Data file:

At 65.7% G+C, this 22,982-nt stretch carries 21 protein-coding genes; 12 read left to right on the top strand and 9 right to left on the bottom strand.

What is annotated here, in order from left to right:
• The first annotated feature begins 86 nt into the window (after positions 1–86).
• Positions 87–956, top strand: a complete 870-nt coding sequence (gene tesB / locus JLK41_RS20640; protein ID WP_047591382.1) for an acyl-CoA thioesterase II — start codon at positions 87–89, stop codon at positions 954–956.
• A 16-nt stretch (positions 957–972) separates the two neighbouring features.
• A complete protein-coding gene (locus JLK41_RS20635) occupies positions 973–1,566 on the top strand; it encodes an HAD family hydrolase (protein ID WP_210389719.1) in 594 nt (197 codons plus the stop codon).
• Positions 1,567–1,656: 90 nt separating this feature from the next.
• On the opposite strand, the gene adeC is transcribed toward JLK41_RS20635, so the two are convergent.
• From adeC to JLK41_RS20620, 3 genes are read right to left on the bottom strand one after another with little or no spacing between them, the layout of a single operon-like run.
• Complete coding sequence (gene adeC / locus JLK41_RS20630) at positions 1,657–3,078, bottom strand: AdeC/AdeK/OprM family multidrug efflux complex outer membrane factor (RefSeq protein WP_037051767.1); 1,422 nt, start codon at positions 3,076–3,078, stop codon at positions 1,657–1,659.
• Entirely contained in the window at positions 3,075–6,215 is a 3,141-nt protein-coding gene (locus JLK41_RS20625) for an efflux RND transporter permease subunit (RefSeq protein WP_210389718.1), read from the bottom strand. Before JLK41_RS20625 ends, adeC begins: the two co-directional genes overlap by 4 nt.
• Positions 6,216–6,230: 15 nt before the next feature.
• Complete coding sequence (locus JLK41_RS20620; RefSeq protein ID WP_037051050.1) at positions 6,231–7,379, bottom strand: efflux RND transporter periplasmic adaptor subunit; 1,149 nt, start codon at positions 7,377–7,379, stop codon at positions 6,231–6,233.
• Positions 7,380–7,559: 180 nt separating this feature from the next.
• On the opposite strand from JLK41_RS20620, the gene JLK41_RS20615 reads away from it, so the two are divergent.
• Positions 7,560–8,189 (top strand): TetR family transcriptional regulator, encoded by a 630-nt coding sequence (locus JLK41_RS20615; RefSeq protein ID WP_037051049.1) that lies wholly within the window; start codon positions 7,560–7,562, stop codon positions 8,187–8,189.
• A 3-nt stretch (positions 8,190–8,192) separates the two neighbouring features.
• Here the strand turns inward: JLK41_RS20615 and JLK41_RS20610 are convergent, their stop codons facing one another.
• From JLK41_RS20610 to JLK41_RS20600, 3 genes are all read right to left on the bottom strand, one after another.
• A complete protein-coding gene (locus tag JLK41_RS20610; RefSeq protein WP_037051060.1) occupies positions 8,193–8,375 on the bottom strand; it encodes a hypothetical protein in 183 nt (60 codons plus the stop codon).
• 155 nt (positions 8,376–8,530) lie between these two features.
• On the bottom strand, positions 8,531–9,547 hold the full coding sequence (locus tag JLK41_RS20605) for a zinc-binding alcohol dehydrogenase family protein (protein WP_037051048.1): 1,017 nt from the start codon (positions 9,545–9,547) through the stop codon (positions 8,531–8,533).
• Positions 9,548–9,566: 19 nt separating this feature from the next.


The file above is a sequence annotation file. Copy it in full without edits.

At 65.7% G+C, this 22,982-nt stretch carries 21 protein-coding genes; 12 read left to right on the top strand and 9 right to left on the bottom strand.

What is annotated here, in order from left to right:
• The first annotated feature begins 86 nt into the window (after positions 1–86).
• Positions 87–956, top strand: a complete 870-nt coding sequence (gene tesB / locus JLK41_RS20640; protein ID WP_047591382.1) for an acyl-CoA thioesterase II — start codon at positions 87–89, stop codon at positions 954–956.
• A 16-nt stretch (positions 957–972) separates the two neighbouring features.
• A complete protein-coding gene (locus JLK41_RS20635) occupies positions 973–1,566 on the top strand; it encodes an HAD family hydrolase (protein ID WP_210389719.1) in 594 nt (197 codons plus the stop codon).
• Positions 1,567–1,656: 90 nt separating this feature from the next.
• On the opposite strand, the gene adeC is transcribed toward JLK41_RS20635, so the two are convergent.
• From adeC to JLK41_RS20620, 3 genes are read right to left on the bottom strand one after another with little or no spacing between them, the layout of a single operon-like run.
• Complete coding sequence (gene adeC / locus JLK41_RS20630) at positions 1,657–3,078, bottom strand: AdeC/AdeK/OprM family multidrug efflux complex outer membrane factor (RefSeq protein WP_037051767.1); 1,422 nt, start codon at positions 3,076–3,078, stop codon at positions 1,657–1,659.
• Entirely contained in the window at positions 3,075–6,215 is a 3,141-nt protein-coding gene (locus JLK41_RS20625) for an efflux RND transporter permease subunit (RefSeq protein WP_210389718.1), read from the bottom strand. Before JLK41_RS20625 ends, adeC begins: the two co-directional genes overlap by 4 nt.
• Positions 6,216–6,230: 15 nt before the next feature.
• Complete coding sequence (locus JLK41_RS20620; RefSeq protein ID WP_037051050.1) at positions 6,231–7,379, bottom strand: efflux RND transporter periplasmic adaptor subunit; 1,149 nt, start codon at positions 7,377–7,379, stop codon at positions 6,231–6,233.
• Positions 7,380–7,559: 180 nt separating this feature from the next.
• On the opposite strand from JLK41_RS20620, the gene JLK41_RS20615 reads away from it, so the two are divergent.
• Positions 7,560–8,189 (top strand): TetR family transcriptional regulator, encoded by a 630-nt coding sequence (locus JLK41_RS20615; RefSeq protein ID WP_037051049.1) that lies wholly within the window; start codon positions 7,560–7,562, stop codon positions 8,187–8,189.
• A 3-nt stretch (positions 8,190–8,192) separates the two neighbouring features.
• Here the strand turns inward: JLK41_RS20615 and JLK41_RS20610 are convergent, their stop codons facing one another.
• From JLK41_RS20610 to JLK41_RS20600, 3 genes are all read right to left on the bottom strand, one after another.
• A complete protein-coding gene (locus tag JLK41_RS20610; RefSeq protein WP_037051060.1) occupies positions 8,193–8,375 on the bottom strand; it encodes a hypothetical protein in 183 nt (60 codons plus the stop codon).
• 155 nt (positions 8,376–8,530) lie between these two features.
• On the bottom strand, positions 8,531–9,547 hold the full coding sequence (locus tag JLK41_RS20605) for a zinc-binding alcohol dehydrogenase family protein (protein WP_037051048.1): 1,017 nt from the start codon (positions 9,545–9,547) through the stop codon (positions 8,531–8,533).
• Positions 9,548–9,566: 19 nt separating this feature from the next.